Pediatr Gastroenterol Hepatol Nutr.  2018 Jan;21(1):51-58. 10.5223/pghn.2018.21.1.51.

Different Clinical Features and Lower Scores in Clinical Scoring Systems for Appendicitis in Preschool Children: Comparison with School Age Onset

  • 1Department of Pediatrics, Chungnam National University Hospital, Chungnam National University School of Medicine, Daejeon, Korea.
  • 2Department of Pediatrics, Gyeongsang National University Changwon Hospital, Changwon, Korea.


To clarify the clinical features of appendicitis in preschool children and to explore clinical appendicitis scoring systems in this age group.
We retrospectively collected data on 142 children, aged 10 years or younger, with confirmed diagnosis of appendicitis based on surgical and pathologic findings. Enrolled subjects were divided into two groups: Group 1 (preschool children aged ≤5 years, n=41) and Group 2 (school children aged >5 to ≤10 years, n=101). Data analyzed included clinical presentation, laboratory findings, the pediatric appendicitis score (PAS), and the modified Alvarado score (MAS).
The most common presenting symptom was abdominal pain in both groups (92.7% vs. 97.0%). Other presenting symptoms were as follows: fever (65.9%), vomiting (68.3%), right lower quadrant (RLQ) localization (24.4%), anorexia (14.6%), and diarrhea (7.3%) in Group 1, and RLQ localization (74.3%), vomiting (71.3%), anorexia (52.5%), fever (47.5%), and diarrhea (11.9%) in Group 2. Perforation and abscess occurred more frequently in Group 1 than in Group 2 (43.9% vs. 12.9%, p < 0.001; 34.1% vs. 5.0%, p < 0.001; respectively). PAS and MAS were lower in Group 1 than in Group 2 (4.09±1.97 vs. 6.91±1.61, p=0.048; 4.65±1.79 vs. 6.51±1.39, p=0.012; respectively).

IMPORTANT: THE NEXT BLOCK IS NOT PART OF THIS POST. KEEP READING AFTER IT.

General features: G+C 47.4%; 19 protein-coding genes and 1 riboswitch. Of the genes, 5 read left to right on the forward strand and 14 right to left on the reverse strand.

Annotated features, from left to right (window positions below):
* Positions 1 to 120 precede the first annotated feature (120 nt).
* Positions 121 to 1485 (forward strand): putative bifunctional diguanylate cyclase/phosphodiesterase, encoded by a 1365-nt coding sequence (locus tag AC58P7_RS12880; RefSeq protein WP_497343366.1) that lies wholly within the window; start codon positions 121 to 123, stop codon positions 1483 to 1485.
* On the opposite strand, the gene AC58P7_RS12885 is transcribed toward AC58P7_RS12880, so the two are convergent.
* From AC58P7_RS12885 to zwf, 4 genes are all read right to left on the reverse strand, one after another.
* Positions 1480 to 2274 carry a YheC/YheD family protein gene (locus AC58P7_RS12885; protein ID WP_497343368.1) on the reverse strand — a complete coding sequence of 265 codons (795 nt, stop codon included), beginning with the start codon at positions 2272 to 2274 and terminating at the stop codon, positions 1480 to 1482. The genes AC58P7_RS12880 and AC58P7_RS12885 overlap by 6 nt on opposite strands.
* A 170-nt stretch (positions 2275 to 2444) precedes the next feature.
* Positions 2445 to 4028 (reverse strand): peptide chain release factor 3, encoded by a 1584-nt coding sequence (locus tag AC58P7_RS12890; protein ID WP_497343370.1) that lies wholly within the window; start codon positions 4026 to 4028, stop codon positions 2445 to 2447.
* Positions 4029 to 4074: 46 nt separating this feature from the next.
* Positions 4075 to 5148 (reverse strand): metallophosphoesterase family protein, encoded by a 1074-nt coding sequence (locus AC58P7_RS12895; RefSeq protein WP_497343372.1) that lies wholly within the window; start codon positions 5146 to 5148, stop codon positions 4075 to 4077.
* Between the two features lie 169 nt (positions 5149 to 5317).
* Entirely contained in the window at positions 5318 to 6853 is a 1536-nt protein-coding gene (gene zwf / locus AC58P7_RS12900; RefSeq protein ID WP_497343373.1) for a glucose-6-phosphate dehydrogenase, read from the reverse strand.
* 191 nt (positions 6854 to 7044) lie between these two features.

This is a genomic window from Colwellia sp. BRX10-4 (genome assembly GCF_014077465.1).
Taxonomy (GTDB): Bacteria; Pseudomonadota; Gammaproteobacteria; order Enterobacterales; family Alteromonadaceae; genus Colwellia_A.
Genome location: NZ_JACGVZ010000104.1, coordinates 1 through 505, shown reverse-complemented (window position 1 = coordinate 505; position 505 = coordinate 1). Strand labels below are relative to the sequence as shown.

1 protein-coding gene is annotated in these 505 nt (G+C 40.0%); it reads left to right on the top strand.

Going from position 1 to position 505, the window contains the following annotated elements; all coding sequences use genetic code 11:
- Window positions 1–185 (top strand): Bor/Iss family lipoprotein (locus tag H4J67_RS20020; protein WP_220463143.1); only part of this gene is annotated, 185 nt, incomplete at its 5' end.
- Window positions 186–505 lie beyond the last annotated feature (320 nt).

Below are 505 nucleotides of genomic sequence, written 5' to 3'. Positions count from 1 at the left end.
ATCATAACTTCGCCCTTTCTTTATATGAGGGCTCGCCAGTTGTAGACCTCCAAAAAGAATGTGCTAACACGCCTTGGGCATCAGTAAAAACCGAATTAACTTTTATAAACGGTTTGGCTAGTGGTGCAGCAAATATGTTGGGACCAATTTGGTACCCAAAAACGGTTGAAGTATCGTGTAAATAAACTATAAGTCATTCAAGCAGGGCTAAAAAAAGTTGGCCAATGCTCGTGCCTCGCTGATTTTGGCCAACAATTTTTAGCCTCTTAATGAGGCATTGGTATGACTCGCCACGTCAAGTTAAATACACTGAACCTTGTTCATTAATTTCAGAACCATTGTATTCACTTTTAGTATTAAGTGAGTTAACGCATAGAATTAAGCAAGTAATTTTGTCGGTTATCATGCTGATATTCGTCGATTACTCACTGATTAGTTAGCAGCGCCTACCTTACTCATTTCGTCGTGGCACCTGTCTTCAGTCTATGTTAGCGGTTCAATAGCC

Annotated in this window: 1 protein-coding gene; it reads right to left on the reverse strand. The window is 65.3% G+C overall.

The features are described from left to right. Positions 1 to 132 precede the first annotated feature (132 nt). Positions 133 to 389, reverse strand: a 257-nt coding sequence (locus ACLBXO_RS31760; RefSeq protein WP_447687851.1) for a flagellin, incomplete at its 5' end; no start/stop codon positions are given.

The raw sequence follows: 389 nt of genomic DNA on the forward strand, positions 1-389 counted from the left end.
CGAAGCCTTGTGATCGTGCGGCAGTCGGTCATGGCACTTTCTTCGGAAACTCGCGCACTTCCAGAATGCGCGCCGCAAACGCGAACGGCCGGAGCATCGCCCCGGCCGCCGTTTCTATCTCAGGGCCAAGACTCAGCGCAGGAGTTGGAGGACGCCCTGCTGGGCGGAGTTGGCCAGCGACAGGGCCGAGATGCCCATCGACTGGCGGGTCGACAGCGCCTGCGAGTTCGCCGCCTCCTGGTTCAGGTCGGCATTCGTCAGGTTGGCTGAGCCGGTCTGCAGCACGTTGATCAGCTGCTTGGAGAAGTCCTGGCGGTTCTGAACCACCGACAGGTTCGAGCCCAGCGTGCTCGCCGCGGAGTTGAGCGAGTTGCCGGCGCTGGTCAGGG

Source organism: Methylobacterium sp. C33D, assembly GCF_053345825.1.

In preschool children, appendicitis often presents with atypical features, more rapid progression, and higher incidence of complications. This age group is more likely to have lower PAS and MAS than those of school children.


Appendicitis; Child
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